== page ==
color = INTEGRAL( A * s(direction) * color(direction))

    where s() is defined as the "scattering pdf"

    I understand it as "the relatve probability an incident ray with a given direction scatters". But scatters toward what direction ? Why the s() function doesn't take into account the outgoing direction ?


    color = (A * s(direction) * color(direction)) / p(direction))

    I fully understand why you divide by p(direction), but I can't figure out why you multiply by s(direction). To me pdf are here to down weigh.

    To finish, why do you state that "For cos(theta) < 1, we have s(direction) = 0, and the integral of cos over the hemisphere is PI, So for a lambertian suface the scattering pdf is: s(direction) = cos(theta)/PI".

    Do you state that s(direction) != 0 for cos(theta) = 1 ? And Why ?
    Why the integral of cos over an hemisphere is Pi ? And why it gaves this s(direction) ?

    I hope all those questions didn't afraid you but I don't know what I don't understant and it make me feeling a little bit upse.

    Thanks for your patience and your answers :).

  8. Hi sorry for the delay in replying. Here is my answer for the Chapter 2 questions. I will consider the chapter 3 questions as soon as I can get to them.

    "At the beginning, why do you chose to integrate cos^2(theta) ?"

    I just picked an arbitrary function that I could analytically integrate just so I could check my answers. In practice the integrals with do with Monte Carlo will not be analytically integrate.

    We are supposed to find a way to sample points in a unit sphere in a uniform way, aren't we ?
    Moreover, the code you provide in the end of of this chapter seems to compute the volume of a unit sphere, on my side it gave me 4.18 which seems to be this volume (4/3 * PI * r^3) (whereas it is written it's supposed to give (8/3)*PI for a reason I don't understand).

    "We are supposed to find a way to sample points in a unit sphere in a uniform way, aren't we ?"

    Only for convenience. A great thing about Monte Carlo is we can use any distribution as long as it samples all of the domain.

    "Moreover, the code you provide in the end of of this chapter seems to compute the volume of a unit sphere, on my side it gave me 4.18 which seems to be this volume (4/3 * PI * r^3) (whereas it is written it's supposed to give (8/3)*PI for a reason I don't understand)."

    We should get the integral of cos^2 over the whole sphere. This is 2PI INT_-pi^pi cos^2 sin dtheta = 2*PI*(1/3)cos^3 = 4PI/3... ok we need to revisit this tomorrow! You may be right there and I might be wrong!

  9. OK I have had my coffee. Yes I think that integral is indeed 4PI/3 so the book is ok there. Note we are not computing the volume of the sphere-- we are doing the integral of the function cos^2(theta) which will be some number we compute.

    1. Hi Peter, thanks for yours answers, after reading your answers I figured out that I missed the global purpose of your approach but it's clear now !

  10. On the second part (chapter 3) there is a question about the s and the p. "color = (A * s(direction) * color(direction)) / p(direction))" This is just my variant on the more usual MC integration

    color = BDRF(direction) cosTheta color(direction) / p(direction).

    The reason there is an s() AND a p() is it isn't always convenient/possible/desirable to have the p be exactly the same as the reflection function. So the p() might send the ray in the "wrong" direction, and you weight it (by dividing by p) to account for over or under sampling certain directions.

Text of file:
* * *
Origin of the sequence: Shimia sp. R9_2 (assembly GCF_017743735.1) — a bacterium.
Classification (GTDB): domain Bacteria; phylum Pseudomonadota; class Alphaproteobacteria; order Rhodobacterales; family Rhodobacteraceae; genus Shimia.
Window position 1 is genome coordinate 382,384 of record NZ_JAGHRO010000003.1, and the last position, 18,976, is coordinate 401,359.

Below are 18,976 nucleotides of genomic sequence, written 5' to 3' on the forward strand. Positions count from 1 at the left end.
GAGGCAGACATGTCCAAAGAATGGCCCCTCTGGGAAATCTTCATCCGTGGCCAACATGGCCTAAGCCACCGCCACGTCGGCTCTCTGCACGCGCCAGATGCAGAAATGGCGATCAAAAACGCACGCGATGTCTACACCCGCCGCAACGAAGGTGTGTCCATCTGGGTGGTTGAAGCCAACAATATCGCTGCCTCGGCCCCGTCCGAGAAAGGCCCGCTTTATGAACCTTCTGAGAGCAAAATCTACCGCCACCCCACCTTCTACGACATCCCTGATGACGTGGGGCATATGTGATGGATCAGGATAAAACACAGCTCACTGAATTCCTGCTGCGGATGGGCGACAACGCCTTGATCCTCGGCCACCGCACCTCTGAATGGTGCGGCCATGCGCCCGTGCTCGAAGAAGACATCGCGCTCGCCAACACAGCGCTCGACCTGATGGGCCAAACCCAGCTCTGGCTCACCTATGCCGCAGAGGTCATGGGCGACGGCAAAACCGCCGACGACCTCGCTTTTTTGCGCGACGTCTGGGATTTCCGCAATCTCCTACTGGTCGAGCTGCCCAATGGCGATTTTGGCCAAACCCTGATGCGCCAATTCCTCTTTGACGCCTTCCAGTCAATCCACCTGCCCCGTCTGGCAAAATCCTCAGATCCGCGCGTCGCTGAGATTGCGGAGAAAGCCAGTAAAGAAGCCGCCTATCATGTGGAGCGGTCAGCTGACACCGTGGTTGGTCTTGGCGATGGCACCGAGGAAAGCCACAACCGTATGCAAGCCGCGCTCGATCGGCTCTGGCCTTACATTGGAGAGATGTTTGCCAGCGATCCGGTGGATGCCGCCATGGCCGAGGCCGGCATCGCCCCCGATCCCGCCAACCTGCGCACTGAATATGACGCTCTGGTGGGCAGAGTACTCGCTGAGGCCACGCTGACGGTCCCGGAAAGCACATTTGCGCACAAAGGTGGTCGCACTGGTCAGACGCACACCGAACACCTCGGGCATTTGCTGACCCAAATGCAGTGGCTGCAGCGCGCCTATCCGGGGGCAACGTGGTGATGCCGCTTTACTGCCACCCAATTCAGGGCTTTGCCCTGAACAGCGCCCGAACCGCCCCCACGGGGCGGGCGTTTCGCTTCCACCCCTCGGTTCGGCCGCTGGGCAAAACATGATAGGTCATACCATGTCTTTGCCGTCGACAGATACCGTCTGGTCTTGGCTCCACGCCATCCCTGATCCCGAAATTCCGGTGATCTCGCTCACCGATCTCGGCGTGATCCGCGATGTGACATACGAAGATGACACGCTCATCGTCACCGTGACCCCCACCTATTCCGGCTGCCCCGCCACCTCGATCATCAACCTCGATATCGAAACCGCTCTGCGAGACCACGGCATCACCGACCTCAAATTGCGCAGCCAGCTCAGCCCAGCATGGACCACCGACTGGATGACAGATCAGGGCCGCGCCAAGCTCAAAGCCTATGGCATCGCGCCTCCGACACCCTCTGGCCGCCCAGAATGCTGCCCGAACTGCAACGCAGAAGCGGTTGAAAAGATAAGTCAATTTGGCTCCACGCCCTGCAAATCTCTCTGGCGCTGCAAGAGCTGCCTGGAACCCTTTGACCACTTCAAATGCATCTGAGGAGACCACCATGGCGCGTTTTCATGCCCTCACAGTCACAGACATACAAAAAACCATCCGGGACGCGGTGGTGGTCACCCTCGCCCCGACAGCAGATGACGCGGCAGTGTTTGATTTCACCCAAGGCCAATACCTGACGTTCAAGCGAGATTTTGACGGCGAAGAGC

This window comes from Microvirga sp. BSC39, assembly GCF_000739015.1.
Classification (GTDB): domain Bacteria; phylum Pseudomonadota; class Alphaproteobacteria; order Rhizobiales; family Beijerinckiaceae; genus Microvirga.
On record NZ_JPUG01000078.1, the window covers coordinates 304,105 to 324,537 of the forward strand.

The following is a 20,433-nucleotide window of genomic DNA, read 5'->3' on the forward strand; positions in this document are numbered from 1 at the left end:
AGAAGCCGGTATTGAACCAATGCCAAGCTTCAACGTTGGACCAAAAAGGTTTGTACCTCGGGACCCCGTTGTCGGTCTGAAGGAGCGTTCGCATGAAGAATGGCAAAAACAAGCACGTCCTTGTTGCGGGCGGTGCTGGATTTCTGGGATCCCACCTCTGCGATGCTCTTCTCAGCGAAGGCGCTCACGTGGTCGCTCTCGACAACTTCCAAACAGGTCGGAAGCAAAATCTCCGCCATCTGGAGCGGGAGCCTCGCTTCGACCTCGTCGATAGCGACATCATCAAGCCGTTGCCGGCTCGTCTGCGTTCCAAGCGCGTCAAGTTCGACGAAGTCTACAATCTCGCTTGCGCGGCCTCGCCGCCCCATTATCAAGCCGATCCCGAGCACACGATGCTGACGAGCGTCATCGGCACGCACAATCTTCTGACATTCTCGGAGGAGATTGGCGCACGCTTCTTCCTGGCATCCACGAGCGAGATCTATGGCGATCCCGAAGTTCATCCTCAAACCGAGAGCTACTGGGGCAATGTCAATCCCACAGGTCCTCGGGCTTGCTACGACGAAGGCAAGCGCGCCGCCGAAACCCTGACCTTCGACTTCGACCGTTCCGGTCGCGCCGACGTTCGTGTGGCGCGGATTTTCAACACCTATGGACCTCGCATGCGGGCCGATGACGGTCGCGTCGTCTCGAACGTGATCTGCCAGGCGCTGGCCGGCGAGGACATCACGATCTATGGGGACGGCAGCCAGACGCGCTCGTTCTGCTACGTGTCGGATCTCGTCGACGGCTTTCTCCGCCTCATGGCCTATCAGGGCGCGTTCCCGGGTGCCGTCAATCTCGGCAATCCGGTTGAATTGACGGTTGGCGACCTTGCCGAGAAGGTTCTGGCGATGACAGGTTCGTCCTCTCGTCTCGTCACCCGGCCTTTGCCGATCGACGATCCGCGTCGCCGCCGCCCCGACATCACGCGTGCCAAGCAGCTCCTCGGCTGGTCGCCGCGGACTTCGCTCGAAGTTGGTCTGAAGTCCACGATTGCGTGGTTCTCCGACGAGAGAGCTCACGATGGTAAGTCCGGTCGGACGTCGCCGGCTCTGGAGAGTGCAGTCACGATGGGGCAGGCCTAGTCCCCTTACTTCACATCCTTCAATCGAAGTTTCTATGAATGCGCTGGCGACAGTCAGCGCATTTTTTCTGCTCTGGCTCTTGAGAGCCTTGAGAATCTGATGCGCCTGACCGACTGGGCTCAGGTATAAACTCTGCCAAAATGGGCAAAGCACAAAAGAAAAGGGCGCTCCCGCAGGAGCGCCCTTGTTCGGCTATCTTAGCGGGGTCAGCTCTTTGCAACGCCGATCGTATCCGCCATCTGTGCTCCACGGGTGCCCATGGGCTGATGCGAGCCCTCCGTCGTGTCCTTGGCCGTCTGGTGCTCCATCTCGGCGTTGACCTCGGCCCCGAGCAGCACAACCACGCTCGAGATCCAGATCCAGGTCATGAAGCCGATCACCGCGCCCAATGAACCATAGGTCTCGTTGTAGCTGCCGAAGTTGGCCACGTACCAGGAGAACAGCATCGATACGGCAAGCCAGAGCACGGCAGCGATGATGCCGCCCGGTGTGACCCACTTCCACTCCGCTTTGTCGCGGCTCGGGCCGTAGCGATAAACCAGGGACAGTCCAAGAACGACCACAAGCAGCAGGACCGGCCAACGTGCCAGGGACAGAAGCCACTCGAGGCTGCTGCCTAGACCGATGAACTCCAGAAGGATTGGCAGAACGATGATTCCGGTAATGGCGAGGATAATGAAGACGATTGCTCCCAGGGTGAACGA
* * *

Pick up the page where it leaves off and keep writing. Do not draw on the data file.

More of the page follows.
The exact math turns out to be nice and simple. Choose and implement a p. Sample according to p. Weight according to p.

    1. Okay, I didn't realise why there was this s(direction) and that you were trying to guide your audience toward the famous rendering equation computation with the MC integration.
      It makes sens now and your approach is relevant.
      Thanks for your time and your clear answers, I finally finished your book some weeks ago and that was a great journey to start learning ray tracing.

      However I have a last question before leaving you in piece (look at the final question :) ).

    2. Thanks Yoann-- I am being thick. Which final question?

    3. Hi, Peter.

      My questions are about 2D sampling with multidimensional transformations.

      As you know, When you want to generate a uniformly distributed direction on the hemisphere you can use the inversion method.

      Because your probability density function is uniform, and you are integrating over the hemisphere you can state that:

      - p(w) is constant.
      - INTEGRAL_{\Omega}p(w)d(w) = 2PI

      So p(w) = 1/(2PI).

      However we want to find a way to generate a couple {theta,phi} to compute a direction in spherical coordinates.

      So we have to calculate p(theta,phi).

      In the book "Phisically Based Rendering", they state that:

      - p(theta,phi)d(theta)d(phi) = p(w)d(w)
      - d(w) = sin(theta)d(theta)d(phi)

      So : p(theta, phi) = sin(theta)p(w).

      My questions are:

      - Why can we state that p(theta,phi)d(theta)d(phi) = p(w)d(w)?

      - What is the transformation between p(w) and p(theta, phi) ? I know that to find relation between pdf we can calculate the jacobien matrix with partial derivatives of each component of the transformation, but what is this transformation ?

      - What does p(theta,phi) really mean ? If p(w) represents the relative probability for a given direction (so a solid angle, because the "relative" term implies a direction and a surface area arount it), but what is the difference with p(theta,phi)?

      - In your book (and in Physically Based Rendering too), you generate a direction from p(theta,phi) and the inversion method, but when you compute the value of one element of the Monte Carlo Estimator, you divide by p(w). Why can we generate a direction with p(theta, phi) and still integrate over solid angles ?

      I know that there are lots of questions for only one person, but even Stack Overflow didn't answer to them, and I'm still trying to find proves of what I'm looking for.

      Thanks in advance for your time :).

    4. This (theta,phi) to theta and phi bookkeeping is critical to get right, and is always mildly painful because of the details. The good news is the code doesn't suffer from increased complexity. I will do a full blog post on this soon-- lots of people have this question and I certainly did as well.